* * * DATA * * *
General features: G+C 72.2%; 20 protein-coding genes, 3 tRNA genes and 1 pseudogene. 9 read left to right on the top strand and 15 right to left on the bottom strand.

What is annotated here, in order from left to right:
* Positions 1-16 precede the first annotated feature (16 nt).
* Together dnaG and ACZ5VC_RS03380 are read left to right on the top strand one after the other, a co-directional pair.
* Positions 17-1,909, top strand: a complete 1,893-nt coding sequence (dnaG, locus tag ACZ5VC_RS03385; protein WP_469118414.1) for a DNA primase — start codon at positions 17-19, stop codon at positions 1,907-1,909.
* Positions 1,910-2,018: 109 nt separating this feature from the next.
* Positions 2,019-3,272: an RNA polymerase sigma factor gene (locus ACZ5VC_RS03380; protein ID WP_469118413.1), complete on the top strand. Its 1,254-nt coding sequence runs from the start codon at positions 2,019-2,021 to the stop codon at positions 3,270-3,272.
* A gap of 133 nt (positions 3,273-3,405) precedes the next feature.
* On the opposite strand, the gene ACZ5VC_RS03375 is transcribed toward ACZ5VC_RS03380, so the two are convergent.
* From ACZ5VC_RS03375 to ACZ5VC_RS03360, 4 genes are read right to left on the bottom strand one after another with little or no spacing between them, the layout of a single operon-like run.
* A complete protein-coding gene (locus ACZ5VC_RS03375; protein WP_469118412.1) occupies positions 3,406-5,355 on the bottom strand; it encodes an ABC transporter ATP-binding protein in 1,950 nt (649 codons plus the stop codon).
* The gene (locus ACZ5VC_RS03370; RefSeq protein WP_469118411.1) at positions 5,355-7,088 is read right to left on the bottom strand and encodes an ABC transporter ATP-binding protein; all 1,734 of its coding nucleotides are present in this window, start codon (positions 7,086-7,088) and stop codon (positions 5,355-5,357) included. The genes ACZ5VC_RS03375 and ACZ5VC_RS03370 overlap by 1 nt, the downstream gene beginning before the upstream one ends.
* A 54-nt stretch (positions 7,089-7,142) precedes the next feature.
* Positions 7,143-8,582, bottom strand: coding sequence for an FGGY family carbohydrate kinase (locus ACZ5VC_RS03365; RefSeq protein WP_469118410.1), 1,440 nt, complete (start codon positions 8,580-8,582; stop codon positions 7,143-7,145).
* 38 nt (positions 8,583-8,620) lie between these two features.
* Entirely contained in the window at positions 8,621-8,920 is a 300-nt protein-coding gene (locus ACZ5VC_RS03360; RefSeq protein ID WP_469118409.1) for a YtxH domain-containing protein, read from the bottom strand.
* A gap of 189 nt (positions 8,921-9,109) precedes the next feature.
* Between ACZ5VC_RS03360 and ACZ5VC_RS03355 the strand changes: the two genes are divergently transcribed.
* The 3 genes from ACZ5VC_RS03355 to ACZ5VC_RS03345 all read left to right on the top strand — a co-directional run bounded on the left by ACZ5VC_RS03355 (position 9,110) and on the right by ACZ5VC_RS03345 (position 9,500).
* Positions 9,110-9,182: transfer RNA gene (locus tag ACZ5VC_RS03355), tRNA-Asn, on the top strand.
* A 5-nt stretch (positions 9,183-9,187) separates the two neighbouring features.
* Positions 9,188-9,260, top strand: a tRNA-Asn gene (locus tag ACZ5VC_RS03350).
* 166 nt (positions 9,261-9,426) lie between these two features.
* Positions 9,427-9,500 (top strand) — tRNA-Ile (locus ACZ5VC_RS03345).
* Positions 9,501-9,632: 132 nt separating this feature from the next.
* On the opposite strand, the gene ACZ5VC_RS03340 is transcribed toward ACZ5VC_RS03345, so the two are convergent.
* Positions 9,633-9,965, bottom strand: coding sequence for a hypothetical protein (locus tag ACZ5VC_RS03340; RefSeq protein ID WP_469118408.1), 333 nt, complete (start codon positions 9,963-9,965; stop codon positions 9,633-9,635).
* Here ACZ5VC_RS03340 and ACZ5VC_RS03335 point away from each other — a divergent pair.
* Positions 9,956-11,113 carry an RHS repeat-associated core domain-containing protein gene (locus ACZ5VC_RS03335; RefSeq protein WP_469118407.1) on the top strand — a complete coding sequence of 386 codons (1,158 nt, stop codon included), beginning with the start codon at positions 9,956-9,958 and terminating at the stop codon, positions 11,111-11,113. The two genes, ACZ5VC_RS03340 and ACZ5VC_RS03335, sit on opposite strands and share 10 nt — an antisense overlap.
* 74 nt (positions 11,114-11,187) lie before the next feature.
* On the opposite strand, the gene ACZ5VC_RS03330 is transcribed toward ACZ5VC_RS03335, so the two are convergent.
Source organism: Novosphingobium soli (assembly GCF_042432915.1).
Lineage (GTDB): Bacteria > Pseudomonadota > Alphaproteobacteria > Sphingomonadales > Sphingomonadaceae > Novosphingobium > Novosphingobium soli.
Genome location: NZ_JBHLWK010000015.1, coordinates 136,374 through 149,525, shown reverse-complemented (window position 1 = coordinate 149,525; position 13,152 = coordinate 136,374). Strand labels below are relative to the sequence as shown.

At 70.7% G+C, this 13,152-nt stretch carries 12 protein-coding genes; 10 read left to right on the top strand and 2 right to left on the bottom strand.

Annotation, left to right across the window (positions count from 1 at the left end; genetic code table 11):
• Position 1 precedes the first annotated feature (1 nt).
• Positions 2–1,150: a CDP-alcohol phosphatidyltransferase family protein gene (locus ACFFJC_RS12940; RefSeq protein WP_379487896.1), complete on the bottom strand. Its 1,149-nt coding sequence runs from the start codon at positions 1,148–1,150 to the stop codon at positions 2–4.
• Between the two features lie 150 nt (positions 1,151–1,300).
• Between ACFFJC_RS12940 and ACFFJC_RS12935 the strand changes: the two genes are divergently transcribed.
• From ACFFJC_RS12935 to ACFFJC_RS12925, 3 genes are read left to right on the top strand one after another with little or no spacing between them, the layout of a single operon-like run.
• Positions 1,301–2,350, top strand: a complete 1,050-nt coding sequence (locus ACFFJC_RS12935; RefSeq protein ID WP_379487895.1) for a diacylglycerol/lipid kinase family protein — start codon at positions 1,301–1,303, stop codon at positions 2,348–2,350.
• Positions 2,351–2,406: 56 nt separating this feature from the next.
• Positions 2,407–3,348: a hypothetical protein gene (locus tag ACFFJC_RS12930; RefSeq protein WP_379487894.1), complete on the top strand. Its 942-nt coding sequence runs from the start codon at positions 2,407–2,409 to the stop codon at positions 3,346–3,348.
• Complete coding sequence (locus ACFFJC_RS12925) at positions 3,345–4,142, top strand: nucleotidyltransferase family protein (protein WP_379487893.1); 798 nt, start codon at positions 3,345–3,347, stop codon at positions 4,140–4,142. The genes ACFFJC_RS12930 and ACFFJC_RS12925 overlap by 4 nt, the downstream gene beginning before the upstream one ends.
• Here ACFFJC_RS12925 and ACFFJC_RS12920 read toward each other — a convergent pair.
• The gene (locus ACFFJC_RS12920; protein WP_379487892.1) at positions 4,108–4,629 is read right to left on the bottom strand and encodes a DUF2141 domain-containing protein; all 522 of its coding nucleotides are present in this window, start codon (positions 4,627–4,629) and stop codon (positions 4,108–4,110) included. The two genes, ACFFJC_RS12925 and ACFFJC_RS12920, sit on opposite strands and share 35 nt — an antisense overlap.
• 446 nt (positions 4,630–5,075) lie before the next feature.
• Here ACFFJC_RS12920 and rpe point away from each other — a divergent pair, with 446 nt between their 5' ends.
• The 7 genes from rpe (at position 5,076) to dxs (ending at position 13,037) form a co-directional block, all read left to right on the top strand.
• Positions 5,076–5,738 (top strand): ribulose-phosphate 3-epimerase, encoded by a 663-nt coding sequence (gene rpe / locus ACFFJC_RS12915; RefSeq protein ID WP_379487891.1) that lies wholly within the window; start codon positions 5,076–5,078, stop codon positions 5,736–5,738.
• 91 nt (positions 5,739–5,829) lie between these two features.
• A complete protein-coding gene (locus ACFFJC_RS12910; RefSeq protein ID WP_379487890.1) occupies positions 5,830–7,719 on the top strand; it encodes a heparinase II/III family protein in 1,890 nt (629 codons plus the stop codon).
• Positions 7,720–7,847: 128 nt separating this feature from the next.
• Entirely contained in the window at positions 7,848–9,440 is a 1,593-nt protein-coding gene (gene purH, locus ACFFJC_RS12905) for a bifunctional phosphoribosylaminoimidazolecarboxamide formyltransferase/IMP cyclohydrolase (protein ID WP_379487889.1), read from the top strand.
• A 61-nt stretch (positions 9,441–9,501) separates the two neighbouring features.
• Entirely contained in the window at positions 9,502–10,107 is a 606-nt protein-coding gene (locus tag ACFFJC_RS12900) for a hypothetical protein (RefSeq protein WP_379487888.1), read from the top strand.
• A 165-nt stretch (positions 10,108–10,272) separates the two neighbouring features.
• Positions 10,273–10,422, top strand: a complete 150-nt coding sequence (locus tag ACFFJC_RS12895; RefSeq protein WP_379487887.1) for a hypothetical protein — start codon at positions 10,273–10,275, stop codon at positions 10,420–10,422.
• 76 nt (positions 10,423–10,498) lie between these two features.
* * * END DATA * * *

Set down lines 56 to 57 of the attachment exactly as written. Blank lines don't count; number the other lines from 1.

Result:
• A 61-nt stretch (positions 9,441–9,501) separates the two neighbouring features.
• Entirely contained in the window at positions 9,502–10,107 is a 606-nt protein-coding gene (locus tag ACFFJC_RS12900) for a hypothetical protein (RefSeq protein WP_379487888.1), read from the top strand.